THE UK Government has been accused of “failing Scotland’s young people” after newly released statistics showed a surge in benefit sanctions.

Data obtained by the SNP found the number of 18-24-year-olds having their Universal Credit restricted jumped from 1398 in 2019 (the last comparable year) to 2544 in just three years.

That’s an increase from 3.5% of all cases to 4.3% as the overall UC caseload nearly doubled in the same time period.

All claimants in Scotland are now being sanctioned at least at the same rate or higher than they were pre-pandemic.

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SNP MSP Natalie Don said the figures showed how the UK Government was undermining anti-poverty measures taken by the Scottish Government.

The convenor of Holyrood's Social Justice and Social Security Committee said: “These latest sanctions stats are appalling but sadly not shocking as they highlight a Westminster government we know to be profoundly failing – failing Scotland’s young people, failing struggling households and failing to take any meaningful action to help the people that need it most through a Tory cost of living crisis.

“It is no coincidence that these shameful figures come within days of the news that foodbank use has hit record highs and years of Westminster cuts have led to families experiencing the biggest deterioration in living standards in ten years – people across Scotland are being forced to suffer the brutal impact of Tory policies and governments that Scotland didn’t vote for.

“While the SNP takes bold action to support households across Scotland – with policies like the Scottish Child Payment which has been hailed by anti-poverty campaigners as game changing and a watershed moment – our progress is consistently being undermined by cruel Westminster policies and the only way to build a fairer society for everyone is for Scotland to become an independent country.”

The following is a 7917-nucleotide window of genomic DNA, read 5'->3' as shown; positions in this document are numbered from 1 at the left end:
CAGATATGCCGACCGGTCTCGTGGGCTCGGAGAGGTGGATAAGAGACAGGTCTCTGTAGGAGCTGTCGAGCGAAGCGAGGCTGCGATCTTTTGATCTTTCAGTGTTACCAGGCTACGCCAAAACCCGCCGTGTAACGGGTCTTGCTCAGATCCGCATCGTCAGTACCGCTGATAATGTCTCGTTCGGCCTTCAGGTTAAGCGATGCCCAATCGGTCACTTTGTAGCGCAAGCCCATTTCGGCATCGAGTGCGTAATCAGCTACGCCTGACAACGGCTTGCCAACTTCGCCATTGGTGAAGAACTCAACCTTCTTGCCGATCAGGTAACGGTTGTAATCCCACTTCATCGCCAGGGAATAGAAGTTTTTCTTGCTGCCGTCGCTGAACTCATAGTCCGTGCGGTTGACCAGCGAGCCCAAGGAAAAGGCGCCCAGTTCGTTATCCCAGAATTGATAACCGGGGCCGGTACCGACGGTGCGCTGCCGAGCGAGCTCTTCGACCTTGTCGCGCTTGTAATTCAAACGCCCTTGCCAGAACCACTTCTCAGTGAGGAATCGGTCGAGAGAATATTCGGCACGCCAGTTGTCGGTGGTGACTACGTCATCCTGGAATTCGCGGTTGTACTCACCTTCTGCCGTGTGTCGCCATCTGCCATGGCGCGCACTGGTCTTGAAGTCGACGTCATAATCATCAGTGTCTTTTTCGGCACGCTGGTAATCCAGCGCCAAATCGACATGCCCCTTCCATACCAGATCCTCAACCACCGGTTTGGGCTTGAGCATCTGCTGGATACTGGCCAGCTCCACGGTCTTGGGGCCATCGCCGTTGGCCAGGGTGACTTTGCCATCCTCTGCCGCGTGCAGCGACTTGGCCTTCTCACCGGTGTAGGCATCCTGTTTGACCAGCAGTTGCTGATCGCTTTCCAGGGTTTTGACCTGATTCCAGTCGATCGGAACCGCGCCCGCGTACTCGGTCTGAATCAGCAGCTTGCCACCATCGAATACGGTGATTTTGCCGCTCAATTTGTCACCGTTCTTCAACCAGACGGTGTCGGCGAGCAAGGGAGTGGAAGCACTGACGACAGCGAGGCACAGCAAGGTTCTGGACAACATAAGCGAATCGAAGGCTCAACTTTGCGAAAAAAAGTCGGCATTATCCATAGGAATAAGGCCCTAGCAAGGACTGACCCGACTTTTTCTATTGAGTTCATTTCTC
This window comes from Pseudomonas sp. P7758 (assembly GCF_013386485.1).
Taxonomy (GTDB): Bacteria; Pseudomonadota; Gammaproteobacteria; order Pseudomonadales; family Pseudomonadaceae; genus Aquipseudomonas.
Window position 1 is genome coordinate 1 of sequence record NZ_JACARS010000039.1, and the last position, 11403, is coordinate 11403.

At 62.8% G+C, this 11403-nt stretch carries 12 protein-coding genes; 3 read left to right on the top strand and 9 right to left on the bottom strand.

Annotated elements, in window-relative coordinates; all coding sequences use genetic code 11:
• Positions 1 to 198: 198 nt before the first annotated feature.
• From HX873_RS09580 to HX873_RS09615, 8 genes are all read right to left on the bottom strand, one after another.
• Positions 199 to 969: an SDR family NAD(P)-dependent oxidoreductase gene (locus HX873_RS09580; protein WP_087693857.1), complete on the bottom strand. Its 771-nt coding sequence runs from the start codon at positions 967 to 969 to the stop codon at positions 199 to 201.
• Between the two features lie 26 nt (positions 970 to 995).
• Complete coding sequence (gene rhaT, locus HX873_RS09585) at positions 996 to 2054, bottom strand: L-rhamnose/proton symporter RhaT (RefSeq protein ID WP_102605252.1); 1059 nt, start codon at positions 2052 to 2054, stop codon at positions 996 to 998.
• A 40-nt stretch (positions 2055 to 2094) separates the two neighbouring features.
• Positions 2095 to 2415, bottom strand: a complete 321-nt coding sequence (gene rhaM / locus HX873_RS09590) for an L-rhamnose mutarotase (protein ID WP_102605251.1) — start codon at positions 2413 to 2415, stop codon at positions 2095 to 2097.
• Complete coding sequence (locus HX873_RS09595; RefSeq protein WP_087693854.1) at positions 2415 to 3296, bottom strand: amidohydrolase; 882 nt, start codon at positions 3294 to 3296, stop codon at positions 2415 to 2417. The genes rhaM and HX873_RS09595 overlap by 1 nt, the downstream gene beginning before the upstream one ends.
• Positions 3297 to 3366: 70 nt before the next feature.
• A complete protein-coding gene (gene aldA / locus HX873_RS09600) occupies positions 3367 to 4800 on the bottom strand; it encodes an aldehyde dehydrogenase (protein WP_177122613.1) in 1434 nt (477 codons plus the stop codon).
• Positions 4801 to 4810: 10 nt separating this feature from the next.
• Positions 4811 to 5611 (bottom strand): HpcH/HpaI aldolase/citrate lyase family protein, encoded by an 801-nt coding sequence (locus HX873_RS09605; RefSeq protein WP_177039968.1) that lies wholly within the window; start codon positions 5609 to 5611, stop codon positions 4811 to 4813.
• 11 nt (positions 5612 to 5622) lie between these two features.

Matt Downie, chief executive of homelessness charity Crisis, told The National: “A rise in sanctions will mean a rise in young people being pushed into homelessness.

“Young people in Scotland are already contending with high housing costs, rising food prices, historically high levels of inflation and skyrocketing energy bills. To ratchet up sanctions during a cost of living emergency will only make things harder for them. This approach is not just cruel – it is counter-productive too.

“No one at risk of homelessness should be sanctioned. People are already struggling, and instead of punishing young people our social security system should work to protect them from hardship and homelessness, and support them to realise their potential.”

The Department for Work and Pensions (DWP) has faced increasing scrutiny over its sanctions system which has been accused of being too harsh.

The UK department said it had already reduced the maximum amount that can be deducted from a Universal Credit award twice in recent years.

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But the surge comes just as the Office for Budget Responsibility reports that the UK is now in recession amid spiralling inflation.

A DWP spokesperson said: “People are only sanctioned if they fail, without good reason, to meet the conditions they agree, and emphasis is placed on protecting vulnerable claimants.

“Our priority is to help people to find and stay in work and the latest figures show the majority of sanctions were applied due to claimants failing to attend mandatory appointments with their Work Coach.

“If a claimant disagrees with a sanction, they can ask for this to be reconsidered and can appeal to an independent tribunal.”